How important is a will?
Very. If you pass away without leaving a will, there are certain rules that dictate how your money, property or possessions should be allocated (this is known as ‘intestacy’). This may result in your estate not being distributed in the way that you would have wished.
How much does a will cost?
The average cost of writing a simple single will is around £100, depending on where you live and the solicitor you use.
The charges for drawing up a will vary between solicitors and the complexity of the will. You may have access to legal advice as part of an insurance policy, which might cover the costs of a solicitor preparing or checking a will.
Can I write my own will?
Yes. It’s perfectly legal for you to do so. But we recommend using a solicitor to draw up or check a will you have written to make sure it accurately reflects your wishes and is legally valid. Without a legal background it can be easy to make mistakes and, if there are errors in the will, it can cause delays in your estate being settled. Using a solicitor will ensure that any possible misunderstandings and disputes are resolved.
A qualified solicitor can guide you through any unfamiliar legal language and any issues in Probate Law, Inheritance and Capital Gains Tax that may affect your estate.
If you don’t have a solicitor, The Law Society has lots of information on how to choose a solicitor.
When should I write a will?
We recommend organising your will as soon as possible. If you already have a will, you should review it regularly, particularly when your personal circumstances change; for example when you get married or divorced, when you have new additions to the family, or when you move house.
What are the tax advantages of leaving money to charity?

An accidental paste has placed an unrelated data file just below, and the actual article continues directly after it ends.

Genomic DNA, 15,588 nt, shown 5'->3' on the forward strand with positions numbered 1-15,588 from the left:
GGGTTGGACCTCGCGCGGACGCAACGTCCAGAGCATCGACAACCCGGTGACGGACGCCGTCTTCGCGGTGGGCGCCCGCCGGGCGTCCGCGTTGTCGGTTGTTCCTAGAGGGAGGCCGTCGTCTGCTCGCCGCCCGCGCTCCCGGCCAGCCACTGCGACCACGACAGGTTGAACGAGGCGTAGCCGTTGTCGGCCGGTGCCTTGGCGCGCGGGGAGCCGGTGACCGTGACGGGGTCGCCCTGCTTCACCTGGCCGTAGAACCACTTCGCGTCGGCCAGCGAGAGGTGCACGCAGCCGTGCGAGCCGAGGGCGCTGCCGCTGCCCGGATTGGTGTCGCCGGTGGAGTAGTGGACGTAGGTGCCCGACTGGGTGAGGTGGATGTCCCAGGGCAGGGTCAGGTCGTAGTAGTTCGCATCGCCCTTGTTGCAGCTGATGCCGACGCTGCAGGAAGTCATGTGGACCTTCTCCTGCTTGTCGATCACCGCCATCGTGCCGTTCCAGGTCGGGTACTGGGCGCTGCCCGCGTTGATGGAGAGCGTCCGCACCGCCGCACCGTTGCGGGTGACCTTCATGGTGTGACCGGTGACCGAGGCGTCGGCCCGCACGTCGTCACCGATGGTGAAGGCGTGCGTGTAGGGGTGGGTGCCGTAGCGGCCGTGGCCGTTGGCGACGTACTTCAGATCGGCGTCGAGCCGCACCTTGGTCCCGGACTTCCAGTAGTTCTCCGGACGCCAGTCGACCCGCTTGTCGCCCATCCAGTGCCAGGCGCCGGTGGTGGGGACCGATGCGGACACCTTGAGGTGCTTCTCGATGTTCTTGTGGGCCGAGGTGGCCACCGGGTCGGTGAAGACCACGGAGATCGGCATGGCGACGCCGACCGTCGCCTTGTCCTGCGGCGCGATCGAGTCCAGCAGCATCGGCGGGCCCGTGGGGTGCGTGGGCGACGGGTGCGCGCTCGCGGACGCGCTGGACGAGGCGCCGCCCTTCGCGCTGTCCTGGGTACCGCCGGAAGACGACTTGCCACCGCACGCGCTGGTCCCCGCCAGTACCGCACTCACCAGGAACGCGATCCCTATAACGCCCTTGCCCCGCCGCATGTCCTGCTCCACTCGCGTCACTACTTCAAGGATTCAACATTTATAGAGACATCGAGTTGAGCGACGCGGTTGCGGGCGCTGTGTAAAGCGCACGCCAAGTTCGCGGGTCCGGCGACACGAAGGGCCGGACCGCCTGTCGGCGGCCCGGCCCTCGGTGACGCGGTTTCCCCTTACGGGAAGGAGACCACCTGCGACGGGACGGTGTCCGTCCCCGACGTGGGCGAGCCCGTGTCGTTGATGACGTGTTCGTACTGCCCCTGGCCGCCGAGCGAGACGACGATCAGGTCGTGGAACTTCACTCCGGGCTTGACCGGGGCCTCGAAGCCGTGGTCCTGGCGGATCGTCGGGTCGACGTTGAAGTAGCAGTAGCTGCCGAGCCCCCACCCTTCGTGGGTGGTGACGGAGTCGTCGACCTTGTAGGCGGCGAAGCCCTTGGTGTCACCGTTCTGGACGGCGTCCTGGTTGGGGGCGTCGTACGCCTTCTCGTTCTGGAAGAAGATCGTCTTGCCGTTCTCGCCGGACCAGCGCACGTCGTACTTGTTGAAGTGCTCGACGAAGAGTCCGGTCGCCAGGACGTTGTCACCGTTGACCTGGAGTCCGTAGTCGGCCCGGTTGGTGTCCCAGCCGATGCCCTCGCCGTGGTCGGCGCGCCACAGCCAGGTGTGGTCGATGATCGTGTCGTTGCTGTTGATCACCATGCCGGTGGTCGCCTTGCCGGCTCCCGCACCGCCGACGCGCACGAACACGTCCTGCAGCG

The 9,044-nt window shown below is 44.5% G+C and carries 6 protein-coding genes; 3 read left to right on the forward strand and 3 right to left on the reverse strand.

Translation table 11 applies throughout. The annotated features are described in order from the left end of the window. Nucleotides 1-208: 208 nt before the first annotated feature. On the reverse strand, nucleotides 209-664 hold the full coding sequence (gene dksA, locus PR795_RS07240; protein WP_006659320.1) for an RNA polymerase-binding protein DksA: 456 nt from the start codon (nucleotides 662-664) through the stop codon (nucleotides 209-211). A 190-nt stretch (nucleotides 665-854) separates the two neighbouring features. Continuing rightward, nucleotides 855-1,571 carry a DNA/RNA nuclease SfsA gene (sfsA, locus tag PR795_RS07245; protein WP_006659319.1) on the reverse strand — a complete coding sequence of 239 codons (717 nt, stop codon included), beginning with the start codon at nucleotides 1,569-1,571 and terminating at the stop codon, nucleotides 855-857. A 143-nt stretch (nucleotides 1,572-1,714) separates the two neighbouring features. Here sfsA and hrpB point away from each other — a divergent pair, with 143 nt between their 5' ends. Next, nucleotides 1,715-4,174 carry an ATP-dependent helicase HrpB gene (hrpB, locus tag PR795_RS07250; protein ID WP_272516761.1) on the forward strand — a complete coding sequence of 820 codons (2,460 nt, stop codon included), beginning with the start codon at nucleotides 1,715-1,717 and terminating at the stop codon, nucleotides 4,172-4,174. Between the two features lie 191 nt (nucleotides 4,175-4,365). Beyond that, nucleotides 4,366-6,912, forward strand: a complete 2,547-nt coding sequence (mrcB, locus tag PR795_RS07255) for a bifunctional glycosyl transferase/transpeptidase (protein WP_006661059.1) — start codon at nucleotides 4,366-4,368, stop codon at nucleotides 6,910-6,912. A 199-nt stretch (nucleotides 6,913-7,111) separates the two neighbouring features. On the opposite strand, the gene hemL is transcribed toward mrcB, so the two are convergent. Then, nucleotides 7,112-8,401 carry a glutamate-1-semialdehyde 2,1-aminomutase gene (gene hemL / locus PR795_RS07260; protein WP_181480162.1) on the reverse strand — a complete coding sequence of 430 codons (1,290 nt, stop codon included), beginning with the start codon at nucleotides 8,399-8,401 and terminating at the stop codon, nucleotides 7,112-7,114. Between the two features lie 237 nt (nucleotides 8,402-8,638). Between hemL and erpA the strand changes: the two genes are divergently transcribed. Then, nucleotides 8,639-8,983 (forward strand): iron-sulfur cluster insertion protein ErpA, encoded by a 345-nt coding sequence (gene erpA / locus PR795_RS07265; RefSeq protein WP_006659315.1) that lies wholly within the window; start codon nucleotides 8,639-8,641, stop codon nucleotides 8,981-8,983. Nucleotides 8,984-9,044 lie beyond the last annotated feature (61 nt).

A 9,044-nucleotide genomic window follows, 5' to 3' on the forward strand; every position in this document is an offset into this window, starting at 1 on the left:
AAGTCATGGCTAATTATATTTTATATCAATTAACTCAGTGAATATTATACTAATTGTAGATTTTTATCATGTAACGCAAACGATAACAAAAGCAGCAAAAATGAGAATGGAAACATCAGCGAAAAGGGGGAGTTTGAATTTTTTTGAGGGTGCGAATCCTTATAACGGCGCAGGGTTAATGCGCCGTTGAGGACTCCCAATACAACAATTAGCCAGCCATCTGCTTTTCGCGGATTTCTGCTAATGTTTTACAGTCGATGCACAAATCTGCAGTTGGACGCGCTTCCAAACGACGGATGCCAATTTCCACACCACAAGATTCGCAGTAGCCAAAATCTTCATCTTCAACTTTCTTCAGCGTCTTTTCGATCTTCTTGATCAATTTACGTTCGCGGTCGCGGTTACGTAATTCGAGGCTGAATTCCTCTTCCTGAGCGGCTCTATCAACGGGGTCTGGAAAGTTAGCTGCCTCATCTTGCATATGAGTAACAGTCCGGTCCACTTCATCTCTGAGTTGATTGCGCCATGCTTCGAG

If your estate is subject to Inheritance Tax (IHT), it is payable at a rate of 40 per cent. However, by making some simple plans, the amount of Inheritance Tax payable when your will becomes active can be significantly reduced. For example, gifts left to UK-registered charities, such as King’s College Hospital Charity, are exempt from Inheritance Tax. The gift will be deducted from your estate before the tax is calculated, and so reduce the amount of IHT payable.
There’s another benefit for you when you leave a gift to charity in your will. Whenyou leave a gift to one or more charities in your will that amount up to 10 per cent or more of your chargeable net estate, the IHT rate on the whole of your estate will be reduced from 40 per cent to 36 per cent.
Please check the HM Revenue & Customs website for up to date information.
I would like my gift to be used to purchase a piece of equipment or fund a specific area of research. How do I do this?
We’ll always follow your wishes, but in the future, the medical landscape may have changed in terms of equipment and treatments. In order for the charity to be able to benefit from your gift, it would be helpful if such requests are stated as a preference rather than a condition in your will.
You can make specific arrangements and get further information by contacting us.
Do I need to tell you my intentions?
If you decide to make a gift in your will we’d be grateful if you could let us know. We’d like the opportunity to thank you and keep you up to date with what’s happening at the hospital. This is a very personal and often private decision and you’re under no obligation to let us know of your intentions. Telling us about the gift in your will is not binding in any way and you can change your mind at any point.
Contact us for answers to any more questions you have about leaving a gift in your will.